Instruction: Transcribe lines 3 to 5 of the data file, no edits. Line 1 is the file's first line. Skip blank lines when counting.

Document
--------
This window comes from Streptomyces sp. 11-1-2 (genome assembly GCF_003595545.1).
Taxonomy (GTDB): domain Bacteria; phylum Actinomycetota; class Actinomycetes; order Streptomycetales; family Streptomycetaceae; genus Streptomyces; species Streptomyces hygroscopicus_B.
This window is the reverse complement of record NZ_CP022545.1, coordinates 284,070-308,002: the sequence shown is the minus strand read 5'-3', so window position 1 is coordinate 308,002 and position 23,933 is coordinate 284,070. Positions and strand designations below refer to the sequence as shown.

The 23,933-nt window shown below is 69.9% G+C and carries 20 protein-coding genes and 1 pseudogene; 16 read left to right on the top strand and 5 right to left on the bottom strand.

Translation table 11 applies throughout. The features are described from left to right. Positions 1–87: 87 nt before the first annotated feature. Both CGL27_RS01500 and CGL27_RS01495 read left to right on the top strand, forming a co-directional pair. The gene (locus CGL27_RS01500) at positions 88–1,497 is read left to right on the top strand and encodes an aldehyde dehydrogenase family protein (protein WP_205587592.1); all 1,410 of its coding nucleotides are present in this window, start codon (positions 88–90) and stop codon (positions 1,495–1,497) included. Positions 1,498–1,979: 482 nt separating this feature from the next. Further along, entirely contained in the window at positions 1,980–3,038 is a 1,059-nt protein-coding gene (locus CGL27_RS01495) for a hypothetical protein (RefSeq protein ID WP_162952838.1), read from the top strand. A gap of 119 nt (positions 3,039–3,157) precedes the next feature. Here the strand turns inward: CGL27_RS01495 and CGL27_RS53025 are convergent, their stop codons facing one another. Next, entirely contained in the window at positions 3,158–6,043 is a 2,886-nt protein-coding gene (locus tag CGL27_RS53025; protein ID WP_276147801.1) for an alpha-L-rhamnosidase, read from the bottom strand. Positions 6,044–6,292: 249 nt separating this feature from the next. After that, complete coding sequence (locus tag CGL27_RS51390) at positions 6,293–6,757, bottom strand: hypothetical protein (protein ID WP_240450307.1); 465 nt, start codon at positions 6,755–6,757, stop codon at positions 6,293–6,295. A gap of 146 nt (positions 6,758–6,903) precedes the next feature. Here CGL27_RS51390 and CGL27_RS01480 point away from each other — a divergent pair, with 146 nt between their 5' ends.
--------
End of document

This window is the reverse complement of record NZ_CP022545.1, coordinates 284,070-308,002: the sequence shown is the minus strand read 5'-3', so window position 1 is coordinate 308,002 and position 23,933 is coordinate 284,070. Positions and strand designations below refer to the sequence as shown.

The 23,933-nt window shown below is 69.9% G+C and carries 20 protein-coding genes and 1 pseudogene; 16 read left to right on the top strand and 5 right to left on the bottom strand.

Translation table 11 applies throughout. The features are described from left to right. Positions 1–87: 87 nt before the first annotated feature. Both CGL27_RS01500 and CGL27_RS01495 read left to right on the top strand, forming a co-directional pair. The gene (locus CGL27_RS01500) at positions 88–1,497 is read left to right on the top strand and encodes an aldehyde dehydrogenase family protein (protein WP_205587592.1); all 1,410 of its coding nucleotides are present in this window, start codon (positions 88–90) and stop codon (positions 1,495–1,497) included. Positions 1,498–1,979: 482 nt separating this feature from the next. Further along, entirely contained in the window at positions 1,980–3,038 is a 1,059-nt protein-coding gene (locus CGL27_RS01495) for a hypothetical protein (RefSeq protein ID WP_162952838.1), read from the top strand. A gap of 119 nt (positions 3,039–3,157) precedes the next feature. Here the strand turns inward: CGL27_RS01495 and CGL27_RS53025 are convergent, their stop codons facing one another. Next, entirely contained in the window at positions 3,158–6,043 is a 2,886-nt protein-coding gene (locus tag CGL27_RS53025; protein ID WP_276147801.1) for an alpha-L-rhamnosidase, read from the bottom strand. Positions 6,044–6,292: 249 nt separating this feature from the next. After that, complete coding sequence (locus tag CGL27_RS51390) at positions 6,293–6,757, bottom strand: hypothetical protein (protein ID WP_240450307.1); 465 nt, start codon at positions 6,755–6,757, stop codon at positions 6,293–6,295. A gap of 146 nt (positions 6,758–6,903) precedes the next feature. Here CGL27_RS51390 and CGL27_RS01480 point away from each other — a divergent pair, with 146 nt between their 5' ends.